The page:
In case you missed my last post, I was challenged to live like a 1930s housewife for a day. It was all Procter & Gamble’s idea. They decided I didn’t appreciate their household products enough and wanted to punish me. Hence the “Life Before P&G Challenge.”
10:00am on the day of the challenge and I was slightly hungover, still in my pyjamas – without the sleep in. It doesn’t scream 1930s housewife does it?
We had a great night out the evening before, and came crashing back to earth on Sunday. Anyway. Let me tell you all about the challenge.
|Is that legal?|
I used a washing board with a “lemon household bar” which looked like soap and had nil to do with lemon. As I washed, the water fizzed like Rotorua – what on earth was in this stuff? It turns out I have a talent for the washboard, I was on fire actually. Remember Tom Cruise in Far and Away? I’m sorry to remind you. Anyway… “You ploonge and scroob.” Well that was me. This isn’t to say I enjoyed it, in fact my back is still not talking to me. And for clothes that have been washed with a lemon household bar, they do not smell citrus fresh.
On the bright side, the vibrations from the washboard gave my hands a little massage. Shame they still feel like sandpaper.
Another thing, I didn’t take my jewellery off beforehand. My rings ended up looking really dull and without sparkle. This is the worst thing that’s ever happened to anyone, ever.
|“Oh tra la la! I’m your household slave! Fa la la…”|
I’ve spent years without a dishwasher, but that was BC. Once you have a dishwasher, it is nearly impossible to go back. So I will say that this aspect of the challenge was rather unpleasant.
I grated the stinky pink carbolic soap into a sink of hot water, and that grater is never touching parmesan again. Little pink flecks were floating around reminiscent of a skin disease. It soon dissolved, turning the water milky and, well, dirty looking. I washed the dishes and they looked pretty clean.
My husband didn’t realise they were clean and put them in the dishwasher. I wasn’t going to argue.
I brushed my teeth using a bright pink paste that tasted of Deep Heat / Dencorub. My lips stung and didn’t even get that sultry, bee-stung look. Ripped off.
The cold cream went on OK, actually it smelt lovely. But instead of just rinsing off it clung to my face like a slurry of squished limpets, leaving a greasy film on my face. Isn’t that what every girl wants?
I then applied “liberal dustings” of very fragrenced compressed powder and rouge. It then dawned on me: I smell old. I really love makeup, but today I’m not allowed to wear any of mine. So of course I now love it more.
|“Only thirty more years til George Clooney is born!”|
I asked my husband how I look. He panicked and I knew he was thinking, “Oh God, did she get a haircut?”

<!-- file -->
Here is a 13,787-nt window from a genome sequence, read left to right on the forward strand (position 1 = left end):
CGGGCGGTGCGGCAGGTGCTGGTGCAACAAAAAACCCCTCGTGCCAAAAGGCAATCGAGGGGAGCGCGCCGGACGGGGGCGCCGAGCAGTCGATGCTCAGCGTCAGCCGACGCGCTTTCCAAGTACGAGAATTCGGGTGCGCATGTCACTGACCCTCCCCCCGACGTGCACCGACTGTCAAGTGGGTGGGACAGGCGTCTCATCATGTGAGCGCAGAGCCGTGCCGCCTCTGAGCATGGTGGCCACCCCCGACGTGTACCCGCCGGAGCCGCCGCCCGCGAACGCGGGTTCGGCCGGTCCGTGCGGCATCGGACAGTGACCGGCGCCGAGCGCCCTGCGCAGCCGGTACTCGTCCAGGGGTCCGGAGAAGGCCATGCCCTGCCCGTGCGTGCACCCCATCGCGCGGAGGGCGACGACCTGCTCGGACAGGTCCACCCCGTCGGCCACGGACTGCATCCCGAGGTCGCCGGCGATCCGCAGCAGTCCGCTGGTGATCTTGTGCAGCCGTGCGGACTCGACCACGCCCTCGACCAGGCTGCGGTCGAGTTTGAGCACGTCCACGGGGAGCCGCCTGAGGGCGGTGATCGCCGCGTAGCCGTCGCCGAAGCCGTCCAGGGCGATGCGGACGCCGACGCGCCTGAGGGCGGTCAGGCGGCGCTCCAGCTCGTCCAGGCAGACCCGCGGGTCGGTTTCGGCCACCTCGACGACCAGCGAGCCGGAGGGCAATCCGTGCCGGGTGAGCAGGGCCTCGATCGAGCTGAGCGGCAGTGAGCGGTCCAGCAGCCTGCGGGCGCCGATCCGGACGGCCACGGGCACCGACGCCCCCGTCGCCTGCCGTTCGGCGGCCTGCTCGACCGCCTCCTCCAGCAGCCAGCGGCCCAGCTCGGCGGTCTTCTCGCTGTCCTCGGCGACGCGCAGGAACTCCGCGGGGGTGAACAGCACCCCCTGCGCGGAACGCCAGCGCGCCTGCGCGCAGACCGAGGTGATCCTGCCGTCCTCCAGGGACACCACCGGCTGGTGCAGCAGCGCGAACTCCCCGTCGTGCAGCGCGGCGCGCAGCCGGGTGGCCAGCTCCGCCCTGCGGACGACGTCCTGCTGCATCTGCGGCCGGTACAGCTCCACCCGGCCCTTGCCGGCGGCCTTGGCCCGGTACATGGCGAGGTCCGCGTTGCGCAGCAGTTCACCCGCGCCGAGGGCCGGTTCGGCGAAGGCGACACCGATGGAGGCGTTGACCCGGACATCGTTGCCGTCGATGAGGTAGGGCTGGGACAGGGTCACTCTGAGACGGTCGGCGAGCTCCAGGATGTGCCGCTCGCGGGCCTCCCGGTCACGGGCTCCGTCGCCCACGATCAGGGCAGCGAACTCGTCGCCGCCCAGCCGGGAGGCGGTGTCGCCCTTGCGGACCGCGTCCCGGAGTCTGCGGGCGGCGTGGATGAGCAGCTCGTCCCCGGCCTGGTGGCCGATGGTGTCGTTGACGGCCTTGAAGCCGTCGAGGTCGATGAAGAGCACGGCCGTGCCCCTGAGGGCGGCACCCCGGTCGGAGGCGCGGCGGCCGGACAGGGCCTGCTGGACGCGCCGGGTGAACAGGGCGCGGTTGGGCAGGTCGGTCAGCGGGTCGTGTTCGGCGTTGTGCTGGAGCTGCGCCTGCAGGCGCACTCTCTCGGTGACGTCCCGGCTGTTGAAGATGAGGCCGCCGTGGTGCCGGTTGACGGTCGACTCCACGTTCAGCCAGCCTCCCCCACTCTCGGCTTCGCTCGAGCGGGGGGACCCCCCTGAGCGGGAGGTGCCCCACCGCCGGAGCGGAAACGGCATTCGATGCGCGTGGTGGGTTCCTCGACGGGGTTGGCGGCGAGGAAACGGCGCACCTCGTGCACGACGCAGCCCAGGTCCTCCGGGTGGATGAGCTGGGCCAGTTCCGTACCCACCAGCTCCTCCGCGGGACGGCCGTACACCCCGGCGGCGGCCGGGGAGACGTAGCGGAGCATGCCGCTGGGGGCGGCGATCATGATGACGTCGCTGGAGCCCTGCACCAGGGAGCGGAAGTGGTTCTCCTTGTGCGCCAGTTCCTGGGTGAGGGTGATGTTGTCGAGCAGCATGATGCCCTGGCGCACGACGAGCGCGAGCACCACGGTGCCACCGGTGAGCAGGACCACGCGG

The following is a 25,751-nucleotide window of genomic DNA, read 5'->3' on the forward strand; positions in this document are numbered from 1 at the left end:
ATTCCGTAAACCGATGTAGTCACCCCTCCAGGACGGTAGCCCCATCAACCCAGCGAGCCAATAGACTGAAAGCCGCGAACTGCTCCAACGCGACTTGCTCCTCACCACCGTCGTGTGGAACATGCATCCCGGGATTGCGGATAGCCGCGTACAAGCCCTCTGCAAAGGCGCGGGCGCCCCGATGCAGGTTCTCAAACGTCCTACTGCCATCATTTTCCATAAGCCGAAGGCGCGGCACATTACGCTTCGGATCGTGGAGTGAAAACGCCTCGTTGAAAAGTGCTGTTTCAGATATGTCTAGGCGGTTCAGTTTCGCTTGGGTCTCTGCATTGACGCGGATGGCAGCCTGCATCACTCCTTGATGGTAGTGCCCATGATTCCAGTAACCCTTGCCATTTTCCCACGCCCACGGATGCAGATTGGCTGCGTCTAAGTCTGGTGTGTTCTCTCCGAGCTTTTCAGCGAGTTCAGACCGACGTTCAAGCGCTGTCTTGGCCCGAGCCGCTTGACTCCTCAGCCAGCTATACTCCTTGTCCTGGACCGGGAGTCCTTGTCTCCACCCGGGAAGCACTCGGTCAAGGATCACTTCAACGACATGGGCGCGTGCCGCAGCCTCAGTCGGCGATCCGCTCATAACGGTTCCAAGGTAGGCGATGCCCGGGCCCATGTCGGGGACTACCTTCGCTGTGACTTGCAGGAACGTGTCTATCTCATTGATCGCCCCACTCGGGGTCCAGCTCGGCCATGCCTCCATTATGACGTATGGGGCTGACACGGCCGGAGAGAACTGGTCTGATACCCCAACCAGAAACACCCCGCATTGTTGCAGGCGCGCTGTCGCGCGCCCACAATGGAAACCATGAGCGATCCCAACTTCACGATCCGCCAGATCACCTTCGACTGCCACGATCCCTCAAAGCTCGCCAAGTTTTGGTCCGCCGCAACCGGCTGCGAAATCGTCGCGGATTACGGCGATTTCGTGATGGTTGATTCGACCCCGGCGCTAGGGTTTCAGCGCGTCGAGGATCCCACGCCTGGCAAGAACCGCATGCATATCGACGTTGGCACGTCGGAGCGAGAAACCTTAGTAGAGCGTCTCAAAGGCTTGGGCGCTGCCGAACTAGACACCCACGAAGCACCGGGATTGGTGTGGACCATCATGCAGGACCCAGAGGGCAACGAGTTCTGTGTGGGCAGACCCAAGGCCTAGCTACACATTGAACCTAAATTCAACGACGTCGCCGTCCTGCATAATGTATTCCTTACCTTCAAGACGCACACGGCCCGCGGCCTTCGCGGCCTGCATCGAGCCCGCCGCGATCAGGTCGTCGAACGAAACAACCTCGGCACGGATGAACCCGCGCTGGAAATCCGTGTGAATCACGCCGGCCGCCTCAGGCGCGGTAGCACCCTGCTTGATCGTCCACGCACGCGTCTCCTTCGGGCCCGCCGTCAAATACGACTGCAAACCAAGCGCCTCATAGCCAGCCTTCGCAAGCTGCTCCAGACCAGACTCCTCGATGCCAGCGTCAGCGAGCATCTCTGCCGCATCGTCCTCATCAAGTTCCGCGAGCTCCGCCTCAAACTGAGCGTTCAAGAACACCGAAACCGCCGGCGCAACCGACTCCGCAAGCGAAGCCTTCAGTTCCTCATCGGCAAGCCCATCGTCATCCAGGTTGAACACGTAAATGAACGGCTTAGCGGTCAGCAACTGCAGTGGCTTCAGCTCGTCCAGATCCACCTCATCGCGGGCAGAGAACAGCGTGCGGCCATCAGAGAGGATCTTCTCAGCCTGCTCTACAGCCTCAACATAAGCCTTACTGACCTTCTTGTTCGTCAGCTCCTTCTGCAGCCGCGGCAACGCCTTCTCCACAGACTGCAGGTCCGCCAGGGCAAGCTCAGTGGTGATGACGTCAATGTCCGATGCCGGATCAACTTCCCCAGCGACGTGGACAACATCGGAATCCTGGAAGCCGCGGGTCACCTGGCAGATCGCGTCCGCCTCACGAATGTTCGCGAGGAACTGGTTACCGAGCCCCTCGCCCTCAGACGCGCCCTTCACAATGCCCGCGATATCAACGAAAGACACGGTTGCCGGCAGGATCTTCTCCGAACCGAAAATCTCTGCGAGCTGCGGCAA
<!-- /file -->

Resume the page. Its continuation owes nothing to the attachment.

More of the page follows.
Now to my hair which I washed in the bath with a plain cake of soap. When I first got out of the bath I actually thought I’d got away with it. Sadly as my hair dried I could tell The Situation Was Bad. While my hair wasn’t as dry, stringy or smelly as I’d expected, it didn’t feel clean and it didn’t look good. That horrid little soap took away my swish. I’ll be wearing a hat tomorrow and this hair experience has left me deeply scarred.
I washed the floor with a mixture of lemon juice, baking soda and water. It felt less like cleaning, more like anointing. This is a toilet-training household at the moment, and I wasn’t convinced it was doing the job.
Yes, “job” is an unfortunate choice of word so soon after “toilet training.” Sorry about that.
I cleaned the stove and sinks with baking soda, and it actually worked a treat. Although despite me rinsing it over and over, it left white residue once completely dry. Has anyone told you they enjoy white residue on their sink? No. Because it’s ever so slightly annoying. Also my husband is unconvinced about the smell – but that could be something else, as this is odourless.
The instructions for cleaning windows and mirrors go like this: combine water and vinegar, spray onto surface, stab self in heart, wipe off with newspaper, now spray with pure vinegar, clean with dry cloth, use newspaper again, die of boredom. After one mirror I assure you it works but the world is an amazing place so you should be out doing something more fun.
|Early wax on, wax off.|
We started off well. I was cleaning the kitchen while the kids played with blocks. They normally love blocks, but today they just threw them at each other. So out came the play-doh… again, they will normally play with this for ages but not today. Which is just as well because it was invented in the 1950s. So I decided it was time for lego and fuzzy-felt.
They weren’t around in the 1930s.
It turned out my little girl was ill, so I relaxed the rules as far as the kids were concerned.
Quick poll: I’ve always believed that parents used to smack their children because they had no TV. Agree?
I have to say the food side of things was not an issue. I just made sure our meals didn’t require blenders / microwaves / rice cookers etc. Tea-bags were out, which is fine as I love loose-leaf tea anyway. Although there was obviously a lot less time to cook or bake.
|“Oopsy – that was arsenic I just put in his supper. Oh well…”|
I only experienced a small taste of what life was like for a 1930s housewife, and it was only for one day. We think stacking the dishwasher or sorting the laundry for the machine is a chore, when really, it’s not.
I have time to play with my children every day. Some days are better than others, but still, I’m so grateful for that.
A life without washing machines, dishwashers, cleaning products, modern skincare, kitchen appliances etc is not easy.